Visual and physical interconnectivity are essential to the experience of the building. An aluminum louvre system unifies the upper three levers as a singular, sculptural volume. Developed especially for this project, the louver system forms a veil that choreographs views to campus, the surrounding community and the distant North Shore Mountains while maximizing useful natural light. The ‘Vortex Lounge’, a series of informal study spaces and an open stair wrapped around the three-level oculus, presents student activity as the face of the college. Circulation through the building is animated by views across multi-storey voids to different levels, and, wherever possible, into teaching spaces. Highly visible circulation elements and lounge spaces on mid-levels animate public spaces and mitigate the separation of stacked programs on separate floors, naturally promoting interaction among departments and encouraging the use of stairs over elevators.
TECHNICAL PRINCIPLES: The building’s strict programmatic requirements necessitated a footprint of a certain size, forcing the building to contort around the main entry roadway into the campus. Further complicating the design was the presence of a geothermal field immediately across the roadway, making it impossible to introduce a row of perimeter columns to support the upper floors. After extensive cost analysis, it was determined that a cantilevered solution would be the most efficient way to ameliorate the difficult site parameters. The 16.1 M cantilever extends the building over the entry roadway, essentially creating a site where none had existed before.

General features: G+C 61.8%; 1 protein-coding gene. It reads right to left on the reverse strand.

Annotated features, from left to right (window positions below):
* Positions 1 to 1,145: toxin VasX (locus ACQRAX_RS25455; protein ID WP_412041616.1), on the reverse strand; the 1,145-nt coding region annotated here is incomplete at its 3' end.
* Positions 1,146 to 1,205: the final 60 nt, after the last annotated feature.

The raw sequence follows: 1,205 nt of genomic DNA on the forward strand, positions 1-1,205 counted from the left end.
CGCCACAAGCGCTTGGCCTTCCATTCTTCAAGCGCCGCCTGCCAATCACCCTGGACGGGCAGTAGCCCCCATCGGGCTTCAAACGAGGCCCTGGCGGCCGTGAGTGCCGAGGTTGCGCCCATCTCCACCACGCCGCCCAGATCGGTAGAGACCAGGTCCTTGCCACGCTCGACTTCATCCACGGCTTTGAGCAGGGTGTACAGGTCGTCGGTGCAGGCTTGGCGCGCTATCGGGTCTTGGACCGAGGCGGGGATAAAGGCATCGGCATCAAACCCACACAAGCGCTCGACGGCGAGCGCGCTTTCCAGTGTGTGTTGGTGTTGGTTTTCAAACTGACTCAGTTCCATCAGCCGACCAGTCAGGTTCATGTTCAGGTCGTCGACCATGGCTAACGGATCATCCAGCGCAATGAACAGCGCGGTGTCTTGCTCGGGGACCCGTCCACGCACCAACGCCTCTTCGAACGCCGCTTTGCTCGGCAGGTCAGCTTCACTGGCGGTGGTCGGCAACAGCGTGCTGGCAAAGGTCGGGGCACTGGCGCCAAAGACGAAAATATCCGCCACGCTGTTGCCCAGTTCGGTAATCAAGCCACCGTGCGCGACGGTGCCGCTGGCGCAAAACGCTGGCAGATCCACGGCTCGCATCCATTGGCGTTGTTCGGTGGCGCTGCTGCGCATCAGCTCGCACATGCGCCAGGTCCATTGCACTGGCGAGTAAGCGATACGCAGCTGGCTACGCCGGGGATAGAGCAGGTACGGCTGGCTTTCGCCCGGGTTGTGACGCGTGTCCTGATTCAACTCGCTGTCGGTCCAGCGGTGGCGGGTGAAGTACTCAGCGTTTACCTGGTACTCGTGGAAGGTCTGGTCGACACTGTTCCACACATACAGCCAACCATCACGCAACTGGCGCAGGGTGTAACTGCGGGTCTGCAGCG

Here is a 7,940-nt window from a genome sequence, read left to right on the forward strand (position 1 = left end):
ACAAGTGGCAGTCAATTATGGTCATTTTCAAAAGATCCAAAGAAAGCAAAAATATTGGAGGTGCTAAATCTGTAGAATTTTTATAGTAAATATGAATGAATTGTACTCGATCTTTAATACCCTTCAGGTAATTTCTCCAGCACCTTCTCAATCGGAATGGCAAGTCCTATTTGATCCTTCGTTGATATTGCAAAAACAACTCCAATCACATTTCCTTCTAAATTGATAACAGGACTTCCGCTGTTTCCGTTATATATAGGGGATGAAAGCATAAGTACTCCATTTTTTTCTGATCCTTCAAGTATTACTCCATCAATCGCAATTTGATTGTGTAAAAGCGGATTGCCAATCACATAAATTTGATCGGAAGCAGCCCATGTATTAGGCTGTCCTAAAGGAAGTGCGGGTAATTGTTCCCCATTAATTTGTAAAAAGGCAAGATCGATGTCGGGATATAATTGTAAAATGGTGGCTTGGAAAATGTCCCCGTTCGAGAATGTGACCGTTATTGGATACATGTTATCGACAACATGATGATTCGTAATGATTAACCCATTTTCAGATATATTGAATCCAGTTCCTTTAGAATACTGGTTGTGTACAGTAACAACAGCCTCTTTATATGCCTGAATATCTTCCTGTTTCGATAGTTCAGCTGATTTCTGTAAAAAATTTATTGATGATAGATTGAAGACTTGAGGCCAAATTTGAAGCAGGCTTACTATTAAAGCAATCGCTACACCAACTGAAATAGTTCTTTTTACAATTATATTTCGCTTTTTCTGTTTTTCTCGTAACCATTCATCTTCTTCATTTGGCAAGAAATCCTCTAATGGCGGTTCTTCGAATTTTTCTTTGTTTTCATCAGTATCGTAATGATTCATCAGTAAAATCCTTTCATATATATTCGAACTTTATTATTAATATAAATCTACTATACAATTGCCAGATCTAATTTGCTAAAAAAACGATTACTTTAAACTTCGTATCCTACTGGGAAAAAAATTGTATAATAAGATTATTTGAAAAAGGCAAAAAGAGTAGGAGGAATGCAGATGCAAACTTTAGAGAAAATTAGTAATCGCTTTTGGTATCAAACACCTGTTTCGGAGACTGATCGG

This ambitious structural solution was only achievable within the budgetary constraints of the project through the implementation of a highly ordered and efficient structural system. The building’s upper floors consist of a series of five trusses, three stories tall and 47.5 M long, providing the adequate back-span for the cantilever. Interior space planning was painstakingly coordinated around large diagonal braces and gusset plate connections. Additional structural challenges were involved due to the building’s location within a seismically active zone. Foundations along the ‘fulcrum’ line for example, were designed for roughly the equivalent load of a 40 storey tower.